Practical Tools for Exhorting One Another

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Hebrews 3 tells us two things: (1) that we face a real and deadly danger and (2) that God has prescribed a solution: exhortation.

Take care, brothers, lest there be in any of you an evil, unbelieving heart, leading you to fall away from the living God. But exhort one another every day, as long as it is called “today,” that none of you may be hardened by the deceitfulness of sin. (Hebrews 3:12-14 ESV)

If we want to be a part of biblical missional communities, we must practice exhortation.  Here are some tools to help our exhortation to be as constructive and considerate and loving as possible.

Tools for exhorting others:

  • Look for places where others are hardened by the deceitfulness of sin. 

We are NOT called to exhort one another in the places we’re annoyed or the places someone is different from us or the areas where there’s a personality preference.  We are called to exhort one another when we see someone’s heart being hardened by lies about God.  We start with the most deceitful sins which are generally the most acceptable sins. Maybe it’s an addiction to pornography, but maybe it’s an addiction to ministry. Maybe it’s walking in active disobedience to the commands of God, or maybe it’s walking in external obedience without faith in your heart.

  • Have relational integrity in your communication. 

Some of us are great at exhorting others – behind their backs, or through a joke, or in our heads.  Relational integrity means you say what you mean to the person it involves.  Communicate directly and authentically. Let people know that you are someone they can take at their word.

  •  Have compassion.

One of the agendas of the writer of Hebrews is that the people would understand that their God isn’t frustrated and mad.  He’s for them.  He wants them to draw near with their struggles because He has compassion.  He, after all, has been tempted in all things.  Jesus understands; life is hard, the wilderness is empty and dark, and we are weak.  So here’s the question: do you have compassion?  Do you know the frailty of your own flesh enough that you can have compassion for the sin around you? Are you someone who people long to draw near to because they know they will receive grace and mercy to help in time of need?

  • Have humility. 

Listen and ask before you assume and speak.  Ask about the past; ask about fears.  Don’t assume you know what’s going on with someone. Seek to understand, not be understood.

Tweet this: Seek to understand, not be understood. @fabsharford #vergewomen

We have been given a weapon that can help us discern what’s happening in the hearts of those around us.  It’s not the power of logic or convincing or argument or reason, it’s the word of God which is able to discern the thoughts and intentions of the heart.  Embrace the reality that you don’t actually know everything about the hearts of those around you.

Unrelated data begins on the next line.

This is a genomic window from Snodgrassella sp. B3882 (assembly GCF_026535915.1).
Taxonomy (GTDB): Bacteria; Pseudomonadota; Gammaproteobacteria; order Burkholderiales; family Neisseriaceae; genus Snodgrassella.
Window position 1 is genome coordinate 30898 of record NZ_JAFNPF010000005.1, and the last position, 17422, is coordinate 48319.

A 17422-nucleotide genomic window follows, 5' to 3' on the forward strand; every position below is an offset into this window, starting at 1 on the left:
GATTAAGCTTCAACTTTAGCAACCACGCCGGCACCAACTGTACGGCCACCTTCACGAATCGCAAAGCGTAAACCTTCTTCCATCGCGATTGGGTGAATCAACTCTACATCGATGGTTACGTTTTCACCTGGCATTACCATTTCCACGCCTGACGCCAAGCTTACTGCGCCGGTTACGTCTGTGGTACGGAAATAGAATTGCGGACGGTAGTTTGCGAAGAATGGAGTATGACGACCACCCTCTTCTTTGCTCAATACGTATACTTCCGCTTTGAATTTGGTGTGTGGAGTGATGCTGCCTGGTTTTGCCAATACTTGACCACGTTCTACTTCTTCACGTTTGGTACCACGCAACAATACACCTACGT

• Redefine success.

Hebrews 6 talks about the goal of exhortation: restoring to repentance.  Don’t let your goal be to control someone or even to change their behavior.  The goal of exhortation is repentance.  As long as we’re repenting, we’re believing and it means we’re not being hardened by the deceitfulness of sin.  Don’t get tired of repentance.  When someone repents, we worship God.  We celebrate.  Discipline has served its purpose and God has won the day.  And every single time they repent we do the same.  

We never grow weary of repentance – because repeated repentance does not indicate a slow sanctification.  It is the mark of sanctification.

Tweet this: Repeated repentance does not indicate a slow sanctification. It is the mark of sanctification.#vergewomen

Tools for responding to exhortation

  • Be proactive with your community.

Invite your community to challenge you. Have proactive conversations where you ask them to push you, even if sometimes you cry or get angry or frustrated.  Ask them to love you more than they value you feeling loved.  

  • Ask, listen and pray.

Ask God to show you any truth in what is laid before you by someone else.  Fight the need to defend, deny, justify.  The person bringing something to you is not an expert on you.  They don’t know all that is in your heart, but the reality is: neither do you.  You will need to take it God and ask His Spirit to search you and lean on His word to reveal what is truly in your heart.

  • Press into two Gospel truths:

(1) Jesus loves you and you are not condemned before Him in ANY way ever.  No matter what charge is brought against you – the blood of Jesus covers it.  So you are free to listen and hear because your identity is not being threatened. You are safe in Christ.

(2) No matter what charge is being leveled at you, there is worse inside of your heart.

“Brother, if any man thinks ill of you, do not be angry with him; for you are worse than he thinks you to be. If he charges you falsely on some point, yet be satisfied, for if he knew you better he might change the accusation, and you would be no gainer by the correction. If you have your moral portrait painted, and it is ugly, be satisfied; for it only needs a few blacker touches, and it would be still nearer the truth.” – Charles Spurgeon. 

  • Encourage.

Encourage that person for doing something that was probably hard for them, and be encouraged.  Receive the compliment that they trust you enough to tell you the truth and that they want your relationship to grow.